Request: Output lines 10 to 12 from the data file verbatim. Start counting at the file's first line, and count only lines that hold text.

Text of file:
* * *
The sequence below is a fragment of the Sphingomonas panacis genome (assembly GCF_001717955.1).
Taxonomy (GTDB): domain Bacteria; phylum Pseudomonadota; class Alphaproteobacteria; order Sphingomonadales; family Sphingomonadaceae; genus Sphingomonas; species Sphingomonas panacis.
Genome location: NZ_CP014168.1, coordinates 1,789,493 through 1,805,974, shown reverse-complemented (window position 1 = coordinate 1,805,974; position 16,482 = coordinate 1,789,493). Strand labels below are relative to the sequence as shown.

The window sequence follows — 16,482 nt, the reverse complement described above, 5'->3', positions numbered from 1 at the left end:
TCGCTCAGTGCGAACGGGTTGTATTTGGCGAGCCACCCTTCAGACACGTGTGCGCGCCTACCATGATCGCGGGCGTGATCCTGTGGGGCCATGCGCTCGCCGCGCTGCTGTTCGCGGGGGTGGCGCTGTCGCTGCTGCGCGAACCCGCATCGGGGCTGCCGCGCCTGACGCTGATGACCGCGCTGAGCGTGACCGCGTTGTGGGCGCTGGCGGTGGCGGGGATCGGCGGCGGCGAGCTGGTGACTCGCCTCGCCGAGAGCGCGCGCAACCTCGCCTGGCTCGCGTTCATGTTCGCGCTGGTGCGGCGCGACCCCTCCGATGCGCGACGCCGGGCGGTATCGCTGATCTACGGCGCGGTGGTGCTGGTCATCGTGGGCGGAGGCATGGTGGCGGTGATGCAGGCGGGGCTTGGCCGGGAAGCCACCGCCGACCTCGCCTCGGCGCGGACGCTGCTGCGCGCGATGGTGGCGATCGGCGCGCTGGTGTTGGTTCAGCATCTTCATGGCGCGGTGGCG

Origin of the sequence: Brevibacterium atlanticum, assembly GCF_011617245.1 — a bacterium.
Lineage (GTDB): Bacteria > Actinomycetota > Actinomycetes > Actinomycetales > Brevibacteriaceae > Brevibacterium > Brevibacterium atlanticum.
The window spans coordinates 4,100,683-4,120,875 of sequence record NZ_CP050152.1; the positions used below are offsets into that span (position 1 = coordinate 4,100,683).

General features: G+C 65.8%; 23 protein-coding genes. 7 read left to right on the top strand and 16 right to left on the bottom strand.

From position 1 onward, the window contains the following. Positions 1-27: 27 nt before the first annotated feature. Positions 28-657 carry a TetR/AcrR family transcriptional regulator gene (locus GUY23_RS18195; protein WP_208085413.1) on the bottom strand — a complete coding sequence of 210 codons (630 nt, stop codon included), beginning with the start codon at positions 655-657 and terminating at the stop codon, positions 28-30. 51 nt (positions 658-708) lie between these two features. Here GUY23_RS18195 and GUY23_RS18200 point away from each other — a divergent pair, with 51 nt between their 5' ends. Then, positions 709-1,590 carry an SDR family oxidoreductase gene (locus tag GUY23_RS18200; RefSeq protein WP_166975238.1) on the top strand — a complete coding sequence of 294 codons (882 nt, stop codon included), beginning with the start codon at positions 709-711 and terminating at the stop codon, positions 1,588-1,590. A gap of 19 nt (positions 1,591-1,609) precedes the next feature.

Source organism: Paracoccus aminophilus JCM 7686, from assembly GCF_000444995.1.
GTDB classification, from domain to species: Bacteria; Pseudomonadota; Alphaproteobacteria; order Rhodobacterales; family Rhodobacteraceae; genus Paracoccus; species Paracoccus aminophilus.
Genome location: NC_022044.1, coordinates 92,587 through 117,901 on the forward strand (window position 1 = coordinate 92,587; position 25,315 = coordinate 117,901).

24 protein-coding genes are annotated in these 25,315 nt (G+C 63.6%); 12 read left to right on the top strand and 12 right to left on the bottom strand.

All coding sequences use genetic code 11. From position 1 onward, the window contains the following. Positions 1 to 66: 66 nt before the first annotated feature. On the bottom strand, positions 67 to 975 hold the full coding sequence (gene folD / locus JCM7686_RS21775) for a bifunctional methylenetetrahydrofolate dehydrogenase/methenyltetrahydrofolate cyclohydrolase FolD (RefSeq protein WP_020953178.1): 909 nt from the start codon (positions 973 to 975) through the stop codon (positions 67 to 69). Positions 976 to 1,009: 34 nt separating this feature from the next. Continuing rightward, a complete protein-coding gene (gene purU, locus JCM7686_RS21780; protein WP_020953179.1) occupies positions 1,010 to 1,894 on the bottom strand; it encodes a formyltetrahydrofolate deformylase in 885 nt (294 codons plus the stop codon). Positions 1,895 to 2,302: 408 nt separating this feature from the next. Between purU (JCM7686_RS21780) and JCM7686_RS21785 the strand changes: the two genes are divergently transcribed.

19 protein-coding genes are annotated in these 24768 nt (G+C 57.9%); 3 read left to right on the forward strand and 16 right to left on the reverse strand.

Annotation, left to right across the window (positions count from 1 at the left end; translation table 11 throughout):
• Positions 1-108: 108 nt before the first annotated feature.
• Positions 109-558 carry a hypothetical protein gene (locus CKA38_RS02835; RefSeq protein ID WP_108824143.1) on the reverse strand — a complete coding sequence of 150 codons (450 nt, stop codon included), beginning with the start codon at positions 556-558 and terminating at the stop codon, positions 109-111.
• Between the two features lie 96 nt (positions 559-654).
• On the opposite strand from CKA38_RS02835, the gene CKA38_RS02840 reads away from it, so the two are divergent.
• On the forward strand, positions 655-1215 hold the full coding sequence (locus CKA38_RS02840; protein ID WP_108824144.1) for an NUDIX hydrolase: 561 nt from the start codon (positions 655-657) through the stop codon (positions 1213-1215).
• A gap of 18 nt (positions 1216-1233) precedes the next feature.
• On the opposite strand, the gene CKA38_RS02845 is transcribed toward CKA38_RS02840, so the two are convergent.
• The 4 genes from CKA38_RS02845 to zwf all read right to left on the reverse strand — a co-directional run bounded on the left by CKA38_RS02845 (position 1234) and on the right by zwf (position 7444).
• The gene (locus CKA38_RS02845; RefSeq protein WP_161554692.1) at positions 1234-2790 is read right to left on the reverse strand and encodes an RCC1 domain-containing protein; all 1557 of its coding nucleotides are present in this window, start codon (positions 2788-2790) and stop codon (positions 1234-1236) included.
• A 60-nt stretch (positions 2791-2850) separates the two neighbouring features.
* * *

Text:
From position 1 onward, the window contains the following. Positions 1-27: 27 nt before the first annotated feature. Positions 28-657 carry a TetR/AcrR family transcriptional regulator gene (locus GUY23_RS18195; protein WP_208085413.1) on the bottom strand — a complete coding sequence of 210 codons (630 nt, stop codon included), beginning with the start codon at positions 655-657 and terminating at the stop codon, positions 28-30. 51 nt (positions 658-708) lie between these two features. Here GUY23_RS18195 and GUY23_RS18200 point away from each other — a divergent pair, with 51 nt between their 5' ends. Then, positions 709-1,590 carry an SDR family oxidoreductase gene (locus tag GUY23_RS18200; RefSeq protein WP_166975238.1) on the top strand — a complete coding sequence of 294 codons (882 nt, stop codon included), beginning with the start codon at positions 709-711 and terminating at the stop codon, positions 1,588-1,590. A gap of 19 nt (positions 1,591-1,609) precedes the next feature.

Source organism: Paracoccus aminophilus JCM 7686, from assembly GCF_000444995.1.
GTDB classification, from domain to species: Bacteria; Pseudomonadota; Alphaproteobacteria; order Rhodobacterales; family Rhodobacteraceae; genus Paracoccus; species Paracoccus aminophilus.